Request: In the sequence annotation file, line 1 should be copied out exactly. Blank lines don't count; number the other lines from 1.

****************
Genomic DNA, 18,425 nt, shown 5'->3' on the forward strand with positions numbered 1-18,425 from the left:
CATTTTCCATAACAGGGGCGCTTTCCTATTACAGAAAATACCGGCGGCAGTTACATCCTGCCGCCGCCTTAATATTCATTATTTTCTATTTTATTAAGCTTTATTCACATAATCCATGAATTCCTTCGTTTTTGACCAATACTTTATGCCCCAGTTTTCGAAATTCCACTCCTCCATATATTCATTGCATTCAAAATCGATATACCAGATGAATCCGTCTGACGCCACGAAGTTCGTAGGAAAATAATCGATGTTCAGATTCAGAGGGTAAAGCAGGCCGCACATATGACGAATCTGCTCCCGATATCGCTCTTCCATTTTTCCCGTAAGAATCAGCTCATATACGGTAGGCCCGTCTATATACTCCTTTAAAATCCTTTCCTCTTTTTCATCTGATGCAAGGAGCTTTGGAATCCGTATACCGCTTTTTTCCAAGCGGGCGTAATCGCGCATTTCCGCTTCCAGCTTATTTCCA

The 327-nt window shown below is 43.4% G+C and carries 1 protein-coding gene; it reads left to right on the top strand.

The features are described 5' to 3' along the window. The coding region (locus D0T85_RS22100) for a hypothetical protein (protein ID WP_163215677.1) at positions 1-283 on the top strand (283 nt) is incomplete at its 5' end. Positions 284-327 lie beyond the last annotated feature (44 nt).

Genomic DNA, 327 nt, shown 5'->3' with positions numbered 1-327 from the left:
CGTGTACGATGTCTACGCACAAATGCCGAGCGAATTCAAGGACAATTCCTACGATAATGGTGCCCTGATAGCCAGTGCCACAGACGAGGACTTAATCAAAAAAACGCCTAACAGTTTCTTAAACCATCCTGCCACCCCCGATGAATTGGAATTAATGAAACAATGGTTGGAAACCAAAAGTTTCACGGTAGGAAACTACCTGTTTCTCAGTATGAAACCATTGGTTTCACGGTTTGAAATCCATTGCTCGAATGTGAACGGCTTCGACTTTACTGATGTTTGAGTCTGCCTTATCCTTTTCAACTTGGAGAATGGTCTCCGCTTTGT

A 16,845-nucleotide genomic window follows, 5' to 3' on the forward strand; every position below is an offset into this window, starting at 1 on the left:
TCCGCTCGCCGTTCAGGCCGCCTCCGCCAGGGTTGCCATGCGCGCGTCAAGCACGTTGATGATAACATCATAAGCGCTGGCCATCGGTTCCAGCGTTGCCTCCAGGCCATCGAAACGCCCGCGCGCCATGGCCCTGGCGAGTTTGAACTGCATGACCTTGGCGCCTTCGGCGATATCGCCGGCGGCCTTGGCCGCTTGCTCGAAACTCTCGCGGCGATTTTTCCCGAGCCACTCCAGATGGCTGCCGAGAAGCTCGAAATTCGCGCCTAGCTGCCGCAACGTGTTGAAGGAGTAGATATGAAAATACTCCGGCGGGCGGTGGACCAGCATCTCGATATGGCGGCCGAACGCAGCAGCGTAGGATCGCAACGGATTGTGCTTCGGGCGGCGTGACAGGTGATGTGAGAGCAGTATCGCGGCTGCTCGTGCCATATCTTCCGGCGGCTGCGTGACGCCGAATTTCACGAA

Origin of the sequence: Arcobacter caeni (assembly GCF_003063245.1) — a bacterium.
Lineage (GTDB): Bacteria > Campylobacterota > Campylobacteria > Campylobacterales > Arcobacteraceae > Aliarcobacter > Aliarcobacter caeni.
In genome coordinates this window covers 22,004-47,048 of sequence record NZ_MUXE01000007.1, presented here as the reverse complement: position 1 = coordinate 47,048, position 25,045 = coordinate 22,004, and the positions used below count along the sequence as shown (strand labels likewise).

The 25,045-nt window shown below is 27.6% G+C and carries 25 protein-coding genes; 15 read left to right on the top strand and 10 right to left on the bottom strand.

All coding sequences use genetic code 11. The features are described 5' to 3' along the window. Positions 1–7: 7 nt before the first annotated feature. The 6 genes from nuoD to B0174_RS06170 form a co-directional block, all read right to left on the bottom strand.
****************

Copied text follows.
Genomic DNA, 18,425 nt, shown 5'->3' on the forward strand with positions numbered 1-18,425 from the left: